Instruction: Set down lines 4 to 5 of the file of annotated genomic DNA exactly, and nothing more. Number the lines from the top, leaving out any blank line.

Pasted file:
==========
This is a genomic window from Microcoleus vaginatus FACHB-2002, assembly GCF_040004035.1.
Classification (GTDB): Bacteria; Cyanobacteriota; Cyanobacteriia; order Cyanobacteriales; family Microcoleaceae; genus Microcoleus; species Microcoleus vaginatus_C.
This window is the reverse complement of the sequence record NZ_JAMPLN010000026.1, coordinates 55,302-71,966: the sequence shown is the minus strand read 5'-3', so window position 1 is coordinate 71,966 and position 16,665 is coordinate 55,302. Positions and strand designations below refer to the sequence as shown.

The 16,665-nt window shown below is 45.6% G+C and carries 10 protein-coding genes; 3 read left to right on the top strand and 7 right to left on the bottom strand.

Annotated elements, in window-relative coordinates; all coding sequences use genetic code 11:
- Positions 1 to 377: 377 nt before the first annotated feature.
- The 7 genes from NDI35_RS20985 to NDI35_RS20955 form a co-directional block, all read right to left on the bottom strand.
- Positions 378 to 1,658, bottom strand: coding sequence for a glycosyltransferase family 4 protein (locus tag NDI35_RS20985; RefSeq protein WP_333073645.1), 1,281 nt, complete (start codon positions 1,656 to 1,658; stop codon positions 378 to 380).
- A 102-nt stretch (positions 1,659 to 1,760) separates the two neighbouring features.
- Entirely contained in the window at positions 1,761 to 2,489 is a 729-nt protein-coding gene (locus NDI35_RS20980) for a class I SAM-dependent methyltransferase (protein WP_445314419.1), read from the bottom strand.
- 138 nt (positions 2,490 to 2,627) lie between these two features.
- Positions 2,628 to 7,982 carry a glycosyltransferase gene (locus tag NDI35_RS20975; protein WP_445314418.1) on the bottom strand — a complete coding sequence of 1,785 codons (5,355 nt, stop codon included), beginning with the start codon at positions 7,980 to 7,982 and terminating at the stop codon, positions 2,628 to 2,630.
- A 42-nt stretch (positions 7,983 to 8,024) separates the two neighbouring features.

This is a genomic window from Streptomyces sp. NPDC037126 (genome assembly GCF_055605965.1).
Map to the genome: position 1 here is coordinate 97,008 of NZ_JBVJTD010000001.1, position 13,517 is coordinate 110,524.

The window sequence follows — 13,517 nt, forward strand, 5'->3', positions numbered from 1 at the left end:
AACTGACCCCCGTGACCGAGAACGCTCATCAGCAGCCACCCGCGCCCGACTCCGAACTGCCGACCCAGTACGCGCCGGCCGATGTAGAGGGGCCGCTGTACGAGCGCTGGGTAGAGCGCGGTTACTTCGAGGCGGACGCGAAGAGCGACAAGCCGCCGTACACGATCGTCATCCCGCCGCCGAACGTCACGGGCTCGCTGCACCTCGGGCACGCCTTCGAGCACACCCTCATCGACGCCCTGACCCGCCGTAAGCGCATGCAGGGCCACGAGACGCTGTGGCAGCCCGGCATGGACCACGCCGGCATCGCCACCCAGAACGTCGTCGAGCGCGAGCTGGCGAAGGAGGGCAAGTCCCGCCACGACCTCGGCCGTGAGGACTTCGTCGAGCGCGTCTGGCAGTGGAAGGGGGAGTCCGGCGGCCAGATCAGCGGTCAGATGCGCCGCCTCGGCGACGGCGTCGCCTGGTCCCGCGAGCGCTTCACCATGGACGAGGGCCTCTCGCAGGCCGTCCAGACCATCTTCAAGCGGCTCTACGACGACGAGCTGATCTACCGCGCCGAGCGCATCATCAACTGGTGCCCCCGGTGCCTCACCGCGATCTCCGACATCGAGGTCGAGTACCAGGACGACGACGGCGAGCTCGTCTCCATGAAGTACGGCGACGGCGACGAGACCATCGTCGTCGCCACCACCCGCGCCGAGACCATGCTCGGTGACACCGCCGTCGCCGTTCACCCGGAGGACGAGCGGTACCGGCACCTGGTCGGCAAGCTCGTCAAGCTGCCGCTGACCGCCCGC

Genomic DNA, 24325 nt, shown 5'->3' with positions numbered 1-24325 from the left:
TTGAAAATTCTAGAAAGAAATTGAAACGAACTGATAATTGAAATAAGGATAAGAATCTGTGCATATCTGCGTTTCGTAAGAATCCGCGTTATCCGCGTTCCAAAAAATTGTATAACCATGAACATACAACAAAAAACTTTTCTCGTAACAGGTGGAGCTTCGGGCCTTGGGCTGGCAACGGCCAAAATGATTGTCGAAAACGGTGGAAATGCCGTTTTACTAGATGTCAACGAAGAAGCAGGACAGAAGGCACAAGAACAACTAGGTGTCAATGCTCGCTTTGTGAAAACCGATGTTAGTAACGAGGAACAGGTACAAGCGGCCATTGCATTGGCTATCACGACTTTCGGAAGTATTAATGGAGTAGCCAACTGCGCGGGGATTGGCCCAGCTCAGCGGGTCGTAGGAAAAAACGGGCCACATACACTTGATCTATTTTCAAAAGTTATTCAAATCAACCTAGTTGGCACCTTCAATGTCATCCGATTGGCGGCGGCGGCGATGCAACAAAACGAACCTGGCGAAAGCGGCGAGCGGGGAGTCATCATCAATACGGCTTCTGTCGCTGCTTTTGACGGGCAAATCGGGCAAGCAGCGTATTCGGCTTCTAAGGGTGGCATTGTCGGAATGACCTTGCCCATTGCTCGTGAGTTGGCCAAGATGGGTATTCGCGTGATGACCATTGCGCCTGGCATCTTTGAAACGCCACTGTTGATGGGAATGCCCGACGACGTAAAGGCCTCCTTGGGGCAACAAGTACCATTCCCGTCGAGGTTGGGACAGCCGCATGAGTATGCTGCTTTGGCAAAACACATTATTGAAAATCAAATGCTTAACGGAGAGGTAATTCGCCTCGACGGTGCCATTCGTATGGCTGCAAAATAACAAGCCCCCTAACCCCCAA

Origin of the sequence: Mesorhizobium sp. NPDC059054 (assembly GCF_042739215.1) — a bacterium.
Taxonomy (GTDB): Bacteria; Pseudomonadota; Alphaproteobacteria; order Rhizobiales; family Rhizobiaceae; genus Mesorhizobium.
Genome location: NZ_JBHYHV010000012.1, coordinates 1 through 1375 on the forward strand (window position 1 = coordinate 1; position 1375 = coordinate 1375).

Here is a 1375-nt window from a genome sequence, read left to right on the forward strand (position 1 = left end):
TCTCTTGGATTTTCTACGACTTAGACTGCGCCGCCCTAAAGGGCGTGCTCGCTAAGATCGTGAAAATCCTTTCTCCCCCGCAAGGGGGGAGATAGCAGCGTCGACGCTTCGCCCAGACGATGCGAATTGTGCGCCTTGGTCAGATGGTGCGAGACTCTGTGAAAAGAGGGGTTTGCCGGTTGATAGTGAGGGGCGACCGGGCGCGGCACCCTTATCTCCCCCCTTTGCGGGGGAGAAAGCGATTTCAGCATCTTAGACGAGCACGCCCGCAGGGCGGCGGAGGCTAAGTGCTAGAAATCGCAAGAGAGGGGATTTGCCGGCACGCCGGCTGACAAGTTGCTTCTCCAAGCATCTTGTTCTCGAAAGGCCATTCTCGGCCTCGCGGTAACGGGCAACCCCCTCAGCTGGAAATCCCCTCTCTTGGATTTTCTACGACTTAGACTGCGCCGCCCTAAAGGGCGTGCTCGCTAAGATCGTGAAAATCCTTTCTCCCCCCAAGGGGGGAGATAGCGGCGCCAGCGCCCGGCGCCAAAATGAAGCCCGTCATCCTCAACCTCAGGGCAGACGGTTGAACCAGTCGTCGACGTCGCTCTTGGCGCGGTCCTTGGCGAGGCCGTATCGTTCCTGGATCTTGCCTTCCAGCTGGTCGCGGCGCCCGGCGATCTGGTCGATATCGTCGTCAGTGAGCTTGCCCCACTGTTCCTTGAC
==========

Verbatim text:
The 16,665-nt window shown below is 45.6% G+C and carries 10 protein-coding genes; 3 read left to right on the top strand and 7 right to left on the bottom strand.

Annotated elements, in window-relative coordinates; all coding sequences use genetic code 11: